Using chroot to Recover root Passwords
The problem: there's a system that's been collecting dust on my shelf for some time now. I've come to realize, unfortunately, that I no longer remember the password for this machine. Rather than reinstall the system, I used an much easier method utilizing chroot.
The easiest way to achieve this purpose is with the use of a LiveCD.
Selecting a LiveCD
There's no need for a LiveCD with a graphical interface, or a full package selection. All that's needed is a shell, and chroot's dependencies.
In my preference, I've selected Gentoo's 2008.0_beta2 LiveCD. Despite being a beta, the shell and utilities work without an issue and I'll get one of the latest kernels, 2.6.24.
Once the LiveCD has loaded, my first order of business was to mount the system in question's filesystems. This includes mounting the root filesystem where passwords are stored, and mounting dev and proc to this filesystem.
livecd gentoo / # mount /dev/sda1 /mnt/gentoo livecd gentoo / # mount -t proc none /mnt/gentoo/proc livecd gentoo / # mount -o bind /dev /mnt/gentoo/dev
With that complete, I'm ready to chroot in to the filesystem and change the password. Keep in mind that with many distributions, you must specify what shell you wish to use. In my case, I use bash, which resides in /bin.
livecd gentoo / # chroot /mnt/gentoo /bin/bash
As I'm running Gentoo on the host system as well, I'll also need to update the environment and profile.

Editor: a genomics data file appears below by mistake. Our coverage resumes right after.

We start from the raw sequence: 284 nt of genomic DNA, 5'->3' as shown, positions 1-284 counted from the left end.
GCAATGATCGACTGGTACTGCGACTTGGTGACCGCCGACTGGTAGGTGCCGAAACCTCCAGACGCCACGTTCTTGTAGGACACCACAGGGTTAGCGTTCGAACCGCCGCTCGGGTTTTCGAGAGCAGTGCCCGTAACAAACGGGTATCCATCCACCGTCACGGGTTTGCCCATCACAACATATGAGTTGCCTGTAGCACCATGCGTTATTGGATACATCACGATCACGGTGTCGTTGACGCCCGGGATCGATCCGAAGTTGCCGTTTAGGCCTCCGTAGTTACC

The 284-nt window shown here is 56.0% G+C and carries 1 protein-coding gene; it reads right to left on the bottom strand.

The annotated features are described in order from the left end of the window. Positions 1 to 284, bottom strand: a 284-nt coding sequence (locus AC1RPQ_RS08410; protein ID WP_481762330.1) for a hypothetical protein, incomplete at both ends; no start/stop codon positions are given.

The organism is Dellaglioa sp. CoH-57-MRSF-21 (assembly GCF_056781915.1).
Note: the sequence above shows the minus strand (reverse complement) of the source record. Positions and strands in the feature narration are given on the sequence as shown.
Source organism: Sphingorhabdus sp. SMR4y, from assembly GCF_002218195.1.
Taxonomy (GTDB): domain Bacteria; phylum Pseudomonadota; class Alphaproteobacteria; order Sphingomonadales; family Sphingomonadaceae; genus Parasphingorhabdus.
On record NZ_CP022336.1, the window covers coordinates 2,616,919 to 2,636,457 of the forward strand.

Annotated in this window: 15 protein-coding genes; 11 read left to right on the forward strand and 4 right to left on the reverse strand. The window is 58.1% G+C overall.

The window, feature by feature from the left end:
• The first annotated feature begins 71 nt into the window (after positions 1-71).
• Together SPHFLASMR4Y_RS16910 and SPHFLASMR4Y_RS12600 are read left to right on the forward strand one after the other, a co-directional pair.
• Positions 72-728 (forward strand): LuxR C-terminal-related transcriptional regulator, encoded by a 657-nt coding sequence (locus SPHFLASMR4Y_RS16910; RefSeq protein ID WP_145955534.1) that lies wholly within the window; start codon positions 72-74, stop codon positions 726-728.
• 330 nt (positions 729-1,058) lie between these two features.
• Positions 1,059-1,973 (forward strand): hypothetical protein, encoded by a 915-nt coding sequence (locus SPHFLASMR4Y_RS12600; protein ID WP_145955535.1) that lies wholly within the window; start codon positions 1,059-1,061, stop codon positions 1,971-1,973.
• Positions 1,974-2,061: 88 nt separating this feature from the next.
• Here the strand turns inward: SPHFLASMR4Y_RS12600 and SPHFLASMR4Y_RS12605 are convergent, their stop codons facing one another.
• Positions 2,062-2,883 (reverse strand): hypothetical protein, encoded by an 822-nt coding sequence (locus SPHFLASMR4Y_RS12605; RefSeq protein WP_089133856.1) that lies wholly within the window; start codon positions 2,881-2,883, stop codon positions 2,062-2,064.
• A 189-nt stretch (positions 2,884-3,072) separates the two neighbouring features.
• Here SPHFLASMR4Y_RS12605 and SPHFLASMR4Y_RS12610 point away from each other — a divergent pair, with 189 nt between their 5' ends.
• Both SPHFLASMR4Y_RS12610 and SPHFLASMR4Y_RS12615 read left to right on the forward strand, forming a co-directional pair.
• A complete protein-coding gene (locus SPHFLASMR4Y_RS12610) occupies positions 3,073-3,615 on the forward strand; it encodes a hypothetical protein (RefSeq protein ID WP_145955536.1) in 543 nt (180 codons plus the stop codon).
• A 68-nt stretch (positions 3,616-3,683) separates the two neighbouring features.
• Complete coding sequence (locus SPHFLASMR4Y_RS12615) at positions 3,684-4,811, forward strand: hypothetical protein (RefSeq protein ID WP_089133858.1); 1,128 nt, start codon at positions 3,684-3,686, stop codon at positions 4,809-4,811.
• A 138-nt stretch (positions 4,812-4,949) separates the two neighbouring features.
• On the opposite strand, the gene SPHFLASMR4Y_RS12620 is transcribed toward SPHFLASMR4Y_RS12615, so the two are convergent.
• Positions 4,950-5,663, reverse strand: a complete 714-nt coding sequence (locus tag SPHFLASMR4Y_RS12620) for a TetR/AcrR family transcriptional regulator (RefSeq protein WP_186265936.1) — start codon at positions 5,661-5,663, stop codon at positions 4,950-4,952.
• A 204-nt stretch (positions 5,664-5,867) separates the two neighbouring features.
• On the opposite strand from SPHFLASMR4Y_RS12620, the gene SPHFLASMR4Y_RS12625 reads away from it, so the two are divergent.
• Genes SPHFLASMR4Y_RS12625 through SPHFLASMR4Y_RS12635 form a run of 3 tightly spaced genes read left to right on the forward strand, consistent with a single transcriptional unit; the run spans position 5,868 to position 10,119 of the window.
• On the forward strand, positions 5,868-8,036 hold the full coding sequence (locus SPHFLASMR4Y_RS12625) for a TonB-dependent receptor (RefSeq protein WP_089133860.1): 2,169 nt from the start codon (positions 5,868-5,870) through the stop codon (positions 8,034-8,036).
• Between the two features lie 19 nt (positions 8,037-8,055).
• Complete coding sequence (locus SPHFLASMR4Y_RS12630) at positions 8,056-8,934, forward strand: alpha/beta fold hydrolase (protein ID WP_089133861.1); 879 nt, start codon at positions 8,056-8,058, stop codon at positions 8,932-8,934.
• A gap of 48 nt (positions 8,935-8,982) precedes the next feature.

livecd / # env-update && source /etc/profile
Now that the chroot is complete, I'm free to change the password.
livecd / # passwd
And there it is. I've successfully changed the system's password so I'm once again able to log in to the machine. All that's left to do is exit the chroot environment and reboot the machine.
livecd / # exit livecd / # cd /mnt livecd mnt / # umount gentoo/proc/ gentoo/dev/ gentoo/ livecd mnt / # reboot
Utilizing a Linux LiveCD, it's simple to "rescue" a given Linux box that has had it's root password changed or forgotten. Of course, this also creates a security risk in business-critical machines. If an employee were to use this on a business server to gain root access, the business would be in some form of trouble (provided the IT Department doesn't know what they're doing).
Regardless of this, LiveCDs with chroot provide excellent personal tools for setting new root passwords when a password is forgotten. Some other options aside from Gentoo's are: Ubuntu, Knoppix, and openSUSE.